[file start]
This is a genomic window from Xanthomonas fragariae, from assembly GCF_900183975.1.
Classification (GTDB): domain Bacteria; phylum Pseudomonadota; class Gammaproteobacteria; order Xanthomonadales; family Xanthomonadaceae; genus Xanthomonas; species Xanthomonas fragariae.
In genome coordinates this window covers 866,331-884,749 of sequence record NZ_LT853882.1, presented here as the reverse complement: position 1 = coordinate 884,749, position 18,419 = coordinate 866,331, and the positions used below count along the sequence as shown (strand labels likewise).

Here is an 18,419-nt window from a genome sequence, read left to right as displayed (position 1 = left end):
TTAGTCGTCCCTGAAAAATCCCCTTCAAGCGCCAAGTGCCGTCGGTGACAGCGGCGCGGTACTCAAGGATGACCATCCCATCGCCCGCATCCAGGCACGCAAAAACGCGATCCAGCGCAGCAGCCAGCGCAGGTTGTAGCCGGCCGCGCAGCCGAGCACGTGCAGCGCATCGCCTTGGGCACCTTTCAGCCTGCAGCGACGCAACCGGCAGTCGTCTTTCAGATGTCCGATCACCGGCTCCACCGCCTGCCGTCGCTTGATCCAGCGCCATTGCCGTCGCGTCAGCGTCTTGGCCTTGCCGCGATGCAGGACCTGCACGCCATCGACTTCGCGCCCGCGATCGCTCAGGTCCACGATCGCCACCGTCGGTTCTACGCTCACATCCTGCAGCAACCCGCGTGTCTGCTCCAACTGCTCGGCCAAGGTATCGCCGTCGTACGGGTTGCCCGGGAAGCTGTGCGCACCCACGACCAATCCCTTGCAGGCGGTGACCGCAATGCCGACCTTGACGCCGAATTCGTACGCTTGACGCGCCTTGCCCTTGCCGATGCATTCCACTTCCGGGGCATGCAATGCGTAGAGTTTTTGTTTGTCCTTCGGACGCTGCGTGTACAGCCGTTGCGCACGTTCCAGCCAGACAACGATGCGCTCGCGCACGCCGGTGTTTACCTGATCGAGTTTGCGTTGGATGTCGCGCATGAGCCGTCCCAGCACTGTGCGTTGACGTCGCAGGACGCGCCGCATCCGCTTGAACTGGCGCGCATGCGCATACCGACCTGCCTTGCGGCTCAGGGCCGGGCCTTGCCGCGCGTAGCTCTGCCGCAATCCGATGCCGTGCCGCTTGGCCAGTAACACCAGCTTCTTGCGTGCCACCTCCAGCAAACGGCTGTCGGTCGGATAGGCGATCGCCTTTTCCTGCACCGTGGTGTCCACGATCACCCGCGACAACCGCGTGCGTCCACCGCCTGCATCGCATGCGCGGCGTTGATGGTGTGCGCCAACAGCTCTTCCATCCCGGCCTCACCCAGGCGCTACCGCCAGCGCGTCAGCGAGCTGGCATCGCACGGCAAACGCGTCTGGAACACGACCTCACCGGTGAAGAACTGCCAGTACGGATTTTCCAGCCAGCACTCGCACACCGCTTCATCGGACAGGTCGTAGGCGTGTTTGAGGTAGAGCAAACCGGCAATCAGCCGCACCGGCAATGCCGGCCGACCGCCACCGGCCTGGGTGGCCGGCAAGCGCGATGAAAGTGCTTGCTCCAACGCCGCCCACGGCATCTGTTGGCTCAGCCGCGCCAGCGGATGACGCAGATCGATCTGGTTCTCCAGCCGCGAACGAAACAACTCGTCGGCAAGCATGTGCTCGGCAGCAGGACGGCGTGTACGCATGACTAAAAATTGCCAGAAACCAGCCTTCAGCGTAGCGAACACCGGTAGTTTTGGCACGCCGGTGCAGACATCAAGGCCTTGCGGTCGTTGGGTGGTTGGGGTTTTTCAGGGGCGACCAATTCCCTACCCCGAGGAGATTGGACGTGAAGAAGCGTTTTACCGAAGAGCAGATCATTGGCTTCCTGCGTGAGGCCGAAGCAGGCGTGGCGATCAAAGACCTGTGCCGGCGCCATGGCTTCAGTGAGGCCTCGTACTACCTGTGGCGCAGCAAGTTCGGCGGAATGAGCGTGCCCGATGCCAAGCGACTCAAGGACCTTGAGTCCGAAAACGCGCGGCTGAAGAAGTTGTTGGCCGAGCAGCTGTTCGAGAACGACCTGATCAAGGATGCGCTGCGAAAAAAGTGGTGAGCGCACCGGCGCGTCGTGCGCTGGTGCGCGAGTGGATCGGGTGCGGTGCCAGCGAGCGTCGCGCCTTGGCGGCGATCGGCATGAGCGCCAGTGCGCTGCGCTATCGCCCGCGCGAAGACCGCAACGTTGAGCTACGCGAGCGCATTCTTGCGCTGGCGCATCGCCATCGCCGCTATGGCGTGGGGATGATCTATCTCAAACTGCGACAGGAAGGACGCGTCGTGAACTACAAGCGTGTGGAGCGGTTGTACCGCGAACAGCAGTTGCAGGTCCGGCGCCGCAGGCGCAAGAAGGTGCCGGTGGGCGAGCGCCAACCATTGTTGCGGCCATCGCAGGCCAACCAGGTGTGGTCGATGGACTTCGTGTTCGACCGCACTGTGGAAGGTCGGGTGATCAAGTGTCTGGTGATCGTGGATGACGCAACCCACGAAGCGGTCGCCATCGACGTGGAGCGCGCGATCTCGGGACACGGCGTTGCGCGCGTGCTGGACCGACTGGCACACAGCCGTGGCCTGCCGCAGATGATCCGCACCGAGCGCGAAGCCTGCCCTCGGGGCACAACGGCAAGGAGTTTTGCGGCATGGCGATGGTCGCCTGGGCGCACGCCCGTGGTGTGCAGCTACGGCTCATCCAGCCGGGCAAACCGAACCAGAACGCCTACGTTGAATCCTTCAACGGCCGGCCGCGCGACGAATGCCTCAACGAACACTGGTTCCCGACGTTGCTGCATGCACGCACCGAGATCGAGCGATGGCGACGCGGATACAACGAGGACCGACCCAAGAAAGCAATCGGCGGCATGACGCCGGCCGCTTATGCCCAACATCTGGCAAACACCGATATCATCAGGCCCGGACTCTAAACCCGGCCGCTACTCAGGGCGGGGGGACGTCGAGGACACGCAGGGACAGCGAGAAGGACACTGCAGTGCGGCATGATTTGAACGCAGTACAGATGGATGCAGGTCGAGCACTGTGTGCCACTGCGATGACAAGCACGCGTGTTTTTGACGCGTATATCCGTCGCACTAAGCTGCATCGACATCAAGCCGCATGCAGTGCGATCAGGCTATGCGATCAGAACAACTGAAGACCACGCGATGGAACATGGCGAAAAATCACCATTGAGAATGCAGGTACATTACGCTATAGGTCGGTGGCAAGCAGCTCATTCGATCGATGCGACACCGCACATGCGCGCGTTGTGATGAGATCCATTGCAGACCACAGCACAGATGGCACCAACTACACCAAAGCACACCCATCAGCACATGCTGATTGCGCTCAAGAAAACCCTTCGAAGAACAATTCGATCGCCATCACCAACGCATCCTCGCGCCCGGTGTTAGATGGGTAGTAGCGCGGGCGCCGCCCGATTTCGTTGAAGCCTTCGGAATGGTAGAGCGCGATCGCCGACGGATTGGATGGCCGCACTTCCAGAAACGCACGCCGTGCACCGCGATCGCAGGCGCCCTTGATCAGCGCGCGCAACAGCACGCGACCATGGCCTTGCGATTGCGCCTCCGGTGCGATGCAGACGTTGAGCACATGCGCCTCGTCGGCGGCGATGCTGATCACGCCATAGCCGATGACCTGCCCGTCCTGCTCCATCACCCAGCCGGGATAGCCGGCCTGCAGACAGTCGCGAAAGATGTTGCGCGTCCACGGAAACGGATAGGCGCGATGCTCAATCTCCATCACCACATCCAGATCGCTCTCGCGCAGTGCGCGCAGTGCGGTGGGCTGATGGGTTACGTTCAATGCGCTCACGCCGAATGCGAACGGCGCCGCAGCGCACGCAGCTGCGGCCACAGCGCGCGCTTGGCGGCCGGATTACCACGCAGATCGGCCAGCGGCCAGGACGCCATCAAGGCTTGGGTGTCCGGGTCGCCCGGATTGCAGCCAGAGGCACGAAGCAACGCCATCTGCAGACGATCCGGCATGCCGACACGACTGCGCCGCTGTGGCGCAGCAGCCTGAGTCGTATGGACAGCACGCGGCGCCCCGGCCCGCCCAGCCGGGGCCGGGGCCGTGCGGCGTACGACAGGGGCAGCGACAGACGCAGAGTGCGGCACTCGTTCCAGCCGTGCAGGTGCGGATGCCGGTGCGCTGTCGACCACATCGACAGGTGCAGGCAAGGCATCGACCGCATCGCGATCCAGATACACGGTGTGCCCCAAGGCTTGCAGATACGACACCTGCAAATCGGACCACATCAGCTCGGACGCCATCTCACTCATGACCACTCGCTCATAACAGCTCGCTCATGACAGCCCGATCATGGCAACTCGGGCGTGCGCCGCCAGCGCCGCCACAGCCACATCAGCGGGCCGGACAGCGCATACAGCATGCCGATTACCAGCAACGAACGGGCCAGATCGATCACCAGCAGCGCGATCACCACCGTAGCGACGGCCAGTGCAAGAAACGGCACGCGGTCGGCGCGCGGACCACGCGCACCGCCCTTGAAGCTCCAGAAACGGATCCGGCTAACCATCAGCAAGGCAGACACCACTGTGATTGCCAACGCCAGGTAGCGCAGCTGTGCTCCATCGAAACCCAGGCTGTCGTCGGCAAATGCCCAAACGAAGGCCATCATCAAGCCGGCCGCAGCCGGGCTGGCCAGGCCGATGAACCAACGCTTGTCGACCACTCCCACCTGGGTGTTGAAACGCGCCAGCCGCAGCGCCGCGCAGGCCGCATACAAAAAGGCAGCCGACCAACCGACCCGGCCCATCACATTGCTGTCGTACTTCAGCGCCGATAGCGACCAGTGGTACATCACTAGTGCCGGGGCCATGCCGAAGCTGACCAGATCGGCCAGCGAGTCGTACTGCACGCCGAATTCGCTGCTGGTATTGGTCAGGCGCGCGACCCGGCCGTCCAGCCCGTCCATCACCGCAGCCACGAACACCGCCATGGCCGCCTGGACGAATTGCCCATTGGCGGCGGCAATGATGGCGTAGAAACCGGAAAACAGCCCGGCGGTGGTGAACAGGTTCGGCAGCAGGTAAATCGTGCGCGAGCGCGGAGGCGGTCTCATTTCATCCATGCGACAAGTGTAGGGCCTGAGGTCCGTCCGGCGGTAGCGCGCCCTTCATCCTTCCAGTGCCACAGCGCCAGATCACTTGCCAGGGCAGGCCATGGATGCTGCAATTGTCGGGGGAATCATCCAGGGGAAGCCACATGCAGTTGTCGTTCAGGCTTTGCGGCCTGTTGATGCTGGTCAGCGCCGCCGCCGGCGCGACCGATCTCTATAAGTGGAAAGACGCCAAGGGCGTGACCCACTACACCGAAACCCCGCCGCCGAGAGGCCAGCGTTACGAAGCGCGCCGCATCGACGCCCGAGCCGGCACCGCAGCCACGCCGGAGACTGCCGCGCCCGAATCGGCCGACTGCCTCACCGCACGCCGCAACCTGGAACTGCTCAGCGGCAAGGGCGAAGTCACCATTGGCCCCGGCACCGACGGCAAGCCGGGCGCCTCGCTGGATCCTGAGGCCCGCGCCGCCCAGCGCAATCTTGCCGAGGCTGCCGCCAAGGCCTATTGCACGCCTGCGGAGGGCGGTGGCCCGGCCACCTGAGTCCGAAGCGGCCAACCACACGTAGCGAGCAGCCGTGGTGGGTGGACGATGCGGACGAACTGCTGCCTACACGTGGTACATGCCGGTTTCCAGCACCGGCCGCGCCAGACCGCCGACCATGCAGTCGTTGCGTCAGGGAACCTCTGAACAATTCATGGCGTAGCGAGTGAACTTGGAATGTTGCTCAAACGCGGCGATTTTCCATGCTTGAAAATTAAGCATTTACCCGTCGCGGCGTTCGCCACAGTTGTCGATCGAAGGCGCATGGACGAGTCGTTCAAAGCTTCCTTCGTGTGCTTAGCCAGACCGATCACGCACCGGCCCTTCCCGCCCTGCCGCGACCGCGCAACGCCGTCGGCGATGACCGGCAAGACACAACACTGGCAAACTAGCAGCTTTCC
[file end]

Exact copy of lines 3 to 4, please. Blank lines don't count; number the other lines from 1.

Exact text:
In genome coordinates this window covers 866,331-884,749 of sequence record NZ_LT853882.1, presented here as the reverse complement: position 1 = coordinate 884,749, position 18,419 = coordinate 866,331, and the positions used below count along the sequence as shown (strand labels likewise).

Here is an 18,419-nt window from a genome sequence, read left to right as displayed (position 1 = left end):